COMPETING FINACIAL INTEREST


The authors declare no competing financial interest.


ACKNOWLEDGEMENT


This research did not receive any specific grant from funding agencies in the public, commercial, or not-for-profit sectors.


REFERENCES


Akdogan, Z., Guven, B. (2019). Microplastics in the environment: A critical review of current understanding and identification of future research needs. Environ. Pollut. 254, 113011. https://doi.org/10.1016/j.envpol.2019.113011

Allen, S., Allen, D., Phoenix, V.R., Le Roux, G., Durántez Jiménez, P., Simonneau, A., Binet, S., Galop, D. (2019). Atmospheric transport and deposition of microplastics in a remote mountain catchment. Nat. Geosci. 12, 339–344. https://doi.org/10.1038/s41561-019-0335-5

Caruso, G. (2019). Microplastics as vectors of contaminants. Mar. Pollut. Bull. 146:921–924. https://doi.org/10.1016/j.marpolbul.2019.07.052

Chennakesavulu, K., Reddy, G.R. (2020). The effect of latitude and PM2.5 on spreading of SARS-CoV-2 in tropical and termperate zone countries. Environ. Pollut. 266, 115176. https://doi.org/10.1016/j.envpol.2020.115176

Hale, R.C., Song, B. (2020). Single-use plastics and COVID-19: Scientific evidence and environmental regulations. Environ. Sci. Technol. 54, 7034–7036. https://doi.org/10.1021/acs.est.0c02269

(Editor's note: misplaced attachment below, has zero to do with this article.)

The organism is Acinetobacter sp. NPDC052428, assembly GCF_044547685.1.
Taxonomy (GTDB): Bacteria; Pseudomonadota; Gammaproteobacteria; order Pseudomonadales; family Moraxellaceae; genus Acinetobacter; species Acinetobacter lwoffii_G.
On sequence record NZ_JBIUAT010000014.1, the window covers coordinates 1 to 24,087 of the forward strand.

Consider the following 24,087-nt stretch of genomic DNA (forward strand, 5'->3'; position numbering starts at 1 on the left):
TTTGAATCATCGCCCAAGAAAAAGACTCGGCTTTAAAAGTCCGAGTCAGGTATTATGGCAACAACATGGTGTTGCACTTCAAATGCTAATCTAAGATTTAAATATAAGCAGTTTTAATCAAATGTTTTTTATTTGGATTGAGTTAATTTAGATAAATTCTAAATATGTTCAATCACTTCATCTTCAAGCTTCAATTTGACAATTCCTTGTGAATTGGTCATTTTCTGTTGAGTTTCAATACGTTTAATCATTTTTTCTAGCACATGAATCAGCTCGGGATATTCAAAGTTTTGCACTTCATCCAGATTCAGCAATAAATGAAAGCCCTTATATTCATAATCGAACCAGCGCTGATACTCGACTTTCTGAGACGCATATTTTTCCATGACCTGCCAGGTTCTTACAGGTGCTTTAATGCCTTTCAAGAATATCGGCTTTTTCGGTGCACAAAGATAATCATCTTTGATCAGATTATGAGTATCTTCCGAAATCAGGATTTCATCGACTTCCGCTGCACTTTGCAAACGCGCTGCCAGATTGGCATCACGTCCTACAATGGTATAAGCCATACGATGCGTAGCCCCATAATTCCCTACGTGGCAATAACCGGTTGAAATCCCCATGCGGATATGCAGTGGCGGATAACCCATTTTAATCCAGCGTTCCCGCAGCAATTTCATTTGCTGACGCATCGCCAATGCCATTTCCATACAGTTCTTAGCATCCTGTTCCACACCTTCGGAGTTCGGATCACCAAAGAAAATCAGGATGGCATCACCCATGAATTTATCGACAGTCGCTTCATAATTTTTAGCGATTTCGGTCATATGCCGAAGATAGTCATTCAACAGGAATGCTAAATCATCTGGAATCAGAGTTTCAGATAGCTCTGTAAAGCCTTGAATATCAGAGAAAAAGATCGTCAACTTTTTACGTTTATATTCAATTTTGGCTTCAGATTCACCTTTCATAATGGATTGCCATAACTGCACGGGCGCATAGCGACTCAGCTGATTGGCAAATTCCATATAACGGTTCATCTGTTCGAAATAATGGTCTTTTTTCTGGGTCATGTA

Hsiao, T.C., Chuang, H.C., Griffith S.M., Chen, S.J., Young, L.H. (2020). COVID-19: An aerosol’s point of view from expiration to transmission to viral-mechanism. Aerosol Air Qual. Res. 20, 905–910. https://doi.org/10.4209/aaqr.2020.04.0154

Kraemer, M.U.G., Yang, C.H., Gutierrez, B., Wu, C.H., Klein, B., Pigott, D.M., du Plessis, L., Faria, N.R., Li, R., Hanage, W.P., Brownstein, J.S., Layan, M., Vespignani, A., Tian, H., Dye, C., Pybus, O.G., Scarpino, S.V. (2020). The effect of human mobility and control measures on the COVID-19 epidemic in China. Science 368, 493–497. https://doi.org/10.1126/science.abb4218

Liu, Q., Baumgartner, J., de Foym B., Schauer, J.J. (2019). A global perspective on national climate mitigation priorities in the context of air pollution and sustainable development. City Environ. Interact. 1, 100003. https://doi.org/10.1016/j.cacint.2019.100003

Liu, Y., Ning, Z., Chen, Y., Guo, M., Liu, Y., Gali, N.K., Sun, L., Duan, Y., Cai, J., Westerdahl, D., Liu, X., Xu, K., Ho, K., Kan, H., Fu, Q., Lan, K. (2020). Aerodynamic analysis of SARS-CoV-2 in two Wuhan hospitals. Nature 582, 557–560. https://doi.org/10.1038/s41586-020-2271-3

Morawska, L., Cao, J. (2020). Airborne transmission of SARS-CoV-2: The world should face the reality. Environ. Int. 139, 105730. https://doi.org/10.1016/j.envint.2020.105730

Prata, J.C. (2017). Airborne microplastics: Consequences to human health? Environ. Pollut. 234, 115–126. https://doi.org/10.1016/j.envpol.2017.11.043